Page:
My personal experience from 9/11
|~The Day I Knew My Whole World was About to Change~
It was September, and I was going about my normal day. I looked up to check the other clock in our kitchen to see what the time was in Kosovo, before taking my plate to the dining room. This was my family’s first deployment and Dad had only been gone 4 months, so far. Like most army families, we kept up with the news, but for some reason we had not checked that day. We were almost done with breakfast and about to start getting ready for school when the phone rang, almost immediately as we cleared the breakfast dishes.
It was my mom’s friend, “Jackie? Have you seen the news this morning? You need to go check.” That is all she said, but her tone spoke volumes. We knew something devastating had happened. At first, I thought, “Oh, no, Daddy!” Surely, nothing has happened to him, he is just on a peacekeeping mission. His location was relatively safe, and Dad was getting to help in some of the schools there.
However, it was not Dad: not my dad, but other kids’ dads and moms. Some were killed instantly; some died horrible deaths of burning or suffocation. I can still see the images on the TV in my mind: the planes hitting, the buildings bursting into flames, and worst of all, the buildings collapsing. The screams, even through the television, were chilling. The cry of agony and pain was so apparent; I knew my comfortable world, the life I knew, was forever changed.
Some called it an attack, and yes, it was. It was a horrible attack on many innocent people who were going about their everyday jobs, supporting their families, and just living the American dream. I felt guilty because I was relieved my dad was not a firefighter, a policeman, or an average businessman. The pain for all those families, whose loved ones would never come home from work, was almost too much for me. No, I did not know anyone in the Twin Towers, the Pentagon, or on Flight 93. In my heart though, I knew my family would have to suffer eventually because of this heinous act.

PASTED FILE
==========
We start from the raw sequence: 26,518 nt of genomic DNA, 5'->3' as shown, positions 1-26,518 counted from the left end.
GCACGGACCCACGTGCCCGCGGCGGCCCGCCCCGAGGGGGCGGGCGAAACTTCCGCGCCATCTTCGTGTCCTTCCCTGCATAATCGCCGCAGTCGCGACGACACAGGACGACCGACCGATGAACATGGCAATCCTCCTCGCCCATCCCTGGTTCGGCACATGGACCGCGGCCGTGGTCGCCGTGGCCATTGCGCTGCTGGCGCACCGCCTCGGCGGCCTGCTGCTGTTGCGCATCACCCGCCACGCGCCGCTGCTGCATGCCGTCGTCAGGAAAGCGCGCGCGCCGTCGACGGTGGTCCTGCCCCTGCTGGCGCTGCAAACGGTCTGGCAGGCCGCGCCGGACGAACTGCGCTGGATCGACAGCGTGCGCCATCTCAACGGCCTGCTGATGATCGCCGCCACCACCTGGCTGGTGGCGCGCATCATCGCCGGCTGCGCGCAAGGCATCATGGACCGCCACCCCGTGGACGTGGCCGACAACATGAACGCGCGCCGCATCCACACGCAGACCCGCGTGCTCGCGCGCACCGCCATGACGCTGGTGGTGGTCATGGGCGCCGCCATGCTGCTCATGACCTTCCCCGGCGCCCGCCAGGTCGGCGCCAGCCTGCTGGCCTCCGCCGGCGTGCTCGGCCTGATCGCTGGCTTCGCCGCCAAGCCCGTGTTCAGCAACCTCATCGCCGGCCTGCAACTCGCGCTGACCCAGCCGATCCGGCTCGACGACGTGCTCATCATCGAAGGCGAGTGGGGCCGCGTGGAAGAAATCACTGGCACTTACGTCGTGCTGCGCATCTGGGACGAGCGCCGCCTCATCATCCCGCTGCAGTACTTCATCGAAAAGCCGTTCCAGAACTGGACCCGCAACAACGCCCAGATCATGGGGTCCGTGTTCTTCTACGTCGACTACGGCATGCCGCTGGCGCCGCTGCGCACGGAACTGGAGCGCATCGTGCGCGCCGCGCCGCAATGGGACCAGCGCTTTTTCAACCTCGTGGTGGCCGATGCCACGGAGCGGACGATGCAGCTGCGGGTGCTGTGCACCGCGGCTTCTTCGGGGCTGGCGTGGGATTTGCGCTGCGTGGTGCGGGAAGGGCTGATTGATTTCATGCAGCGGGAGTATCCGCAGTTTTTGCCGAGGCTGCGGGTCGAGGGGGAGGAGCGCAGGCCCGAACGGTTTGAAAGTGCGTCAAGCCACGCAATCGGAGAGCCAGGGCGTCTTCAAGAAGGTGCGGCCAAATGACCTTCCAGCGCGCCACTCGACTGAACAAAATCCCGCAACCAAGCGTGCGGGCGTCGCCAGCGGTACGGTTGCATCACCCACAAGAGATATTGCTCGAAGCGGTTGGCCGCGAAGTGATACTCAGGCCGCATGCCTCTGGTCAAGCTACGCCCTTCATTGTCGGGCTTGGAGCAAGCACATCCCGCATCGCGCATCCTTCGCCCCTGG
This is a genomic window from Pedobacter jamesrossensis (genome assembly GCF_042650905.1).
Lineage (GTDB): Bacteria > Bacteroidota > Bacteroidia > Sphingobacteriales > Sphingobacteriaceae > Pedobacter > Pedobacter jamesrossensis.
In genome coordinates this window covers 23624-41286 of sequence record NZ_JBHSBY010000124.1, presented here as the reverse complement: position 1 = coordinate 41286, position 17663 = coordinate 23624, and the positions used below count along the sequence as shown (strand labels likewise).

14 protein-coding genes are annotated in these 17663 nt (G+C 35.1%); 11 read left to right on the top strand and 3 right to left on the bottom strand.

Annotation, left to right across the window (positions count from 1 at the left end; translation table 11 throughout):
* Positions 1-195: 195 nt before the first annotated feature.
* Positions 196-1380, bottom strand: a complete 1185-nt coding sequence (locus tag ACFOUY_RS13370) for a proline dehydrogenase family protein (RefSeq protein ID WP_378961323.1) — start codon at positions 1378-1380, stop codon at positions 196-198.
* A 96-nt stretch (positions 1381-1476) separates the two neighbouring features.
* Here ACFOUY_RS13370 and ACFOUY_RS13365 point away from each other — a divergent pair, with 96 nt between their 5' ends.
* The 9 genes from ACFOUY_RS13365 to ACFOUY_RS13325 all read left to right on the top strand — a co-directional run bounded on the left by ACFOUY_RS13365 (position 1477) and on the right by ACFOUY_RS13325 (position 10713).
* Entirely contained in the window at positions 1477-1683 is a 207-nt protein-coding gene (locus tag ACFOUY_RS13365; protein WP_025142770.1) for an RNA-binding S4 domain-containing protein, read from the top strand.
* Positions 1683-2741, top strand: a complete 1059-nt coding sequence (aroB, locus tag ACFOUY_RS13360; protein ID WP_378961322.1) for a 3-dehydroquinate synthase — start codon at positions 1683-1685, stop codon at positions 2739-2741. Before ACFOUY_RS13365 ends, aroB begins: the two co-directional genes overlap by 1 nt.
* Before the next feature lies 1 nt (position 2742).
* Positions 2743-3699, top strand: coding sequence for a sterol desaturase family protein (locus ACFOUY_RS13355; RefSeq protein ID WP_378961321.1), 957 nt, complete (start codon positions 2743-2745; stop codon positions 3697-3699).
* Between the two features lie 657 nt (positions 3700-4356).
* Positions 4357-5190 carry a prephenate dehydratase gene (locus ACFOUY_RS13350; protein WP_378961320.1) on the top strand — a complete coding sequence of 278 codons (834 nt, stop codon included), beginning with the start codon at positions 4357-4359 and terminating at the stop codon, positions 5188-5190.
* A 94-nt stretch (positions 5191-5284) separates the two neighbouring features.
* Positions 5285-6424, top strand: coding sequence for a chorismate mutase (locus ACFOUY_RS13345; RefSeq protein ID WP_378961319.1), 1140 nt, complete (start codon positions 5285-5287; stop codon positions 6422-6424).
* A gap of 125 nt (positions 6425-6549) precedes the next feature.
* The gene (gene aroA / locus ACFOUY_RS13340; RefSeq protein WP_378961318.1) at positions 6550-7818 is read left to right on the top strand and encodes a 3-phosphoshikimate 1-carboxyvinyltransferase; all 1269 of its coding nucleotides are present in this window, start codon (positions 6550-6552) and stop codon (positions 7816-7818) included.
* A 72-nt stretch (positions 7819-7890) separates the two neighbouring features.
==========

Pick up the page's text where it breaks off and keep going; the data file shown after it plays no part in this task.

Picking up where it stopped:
In Kosovo, my dad and his soldiers were just starting their day, when they heard the news. At first, they thought someone was playing games with them on 24-hour CNN, but then reality hit them. Their nation had been attacked while they were on a mission of peace. All the soldiers were concerned about their families back home. One soldier commented, just seeing the chaplain’s insignia on my dad’s uniform reminded him that God was still in control. These guys had much to worry about. Some had family members in the towers, on the NYPD, or NYFD. There were reservist soldiers who were members of the NYPD and NYFD. If they had not deployed to Kosovo they might have been on duty back home. All they could think of was their buddies, giving their lives, and feeling guilty because they weren’t there to help.
Phone lines were shut down, so my dad could not call home. We did not hear from him for days. We were concerned about him and he was concerned about us. Family members from out of town called and asked if we had heard from Dad.
Back in the States, HIGH security measures were immediately initiated. Just the fact we had a military sticker on our family van made us a possible terrorist target. My family and others were given strict guidelines for our protection. Travel anywhere off-post was potentially unsafe. What would happen next? We lived in constant fear of another attack, perhaps right at our door.
This is only a small part of our experience after 9/11. Nine years later, we have learned that we can and must live with the added security measures that are for our protection. We are still cautious, and yes, still have a small fear of what could happen. We are now more aware of the suffering of those around us.
If I learned anything from the experience of 9/11, it is that this world is full of violence and pain. It is how I deal with it, and that I learn from every experience, that makes me a stronger person. I believe that America became stronger on that day, and so did I.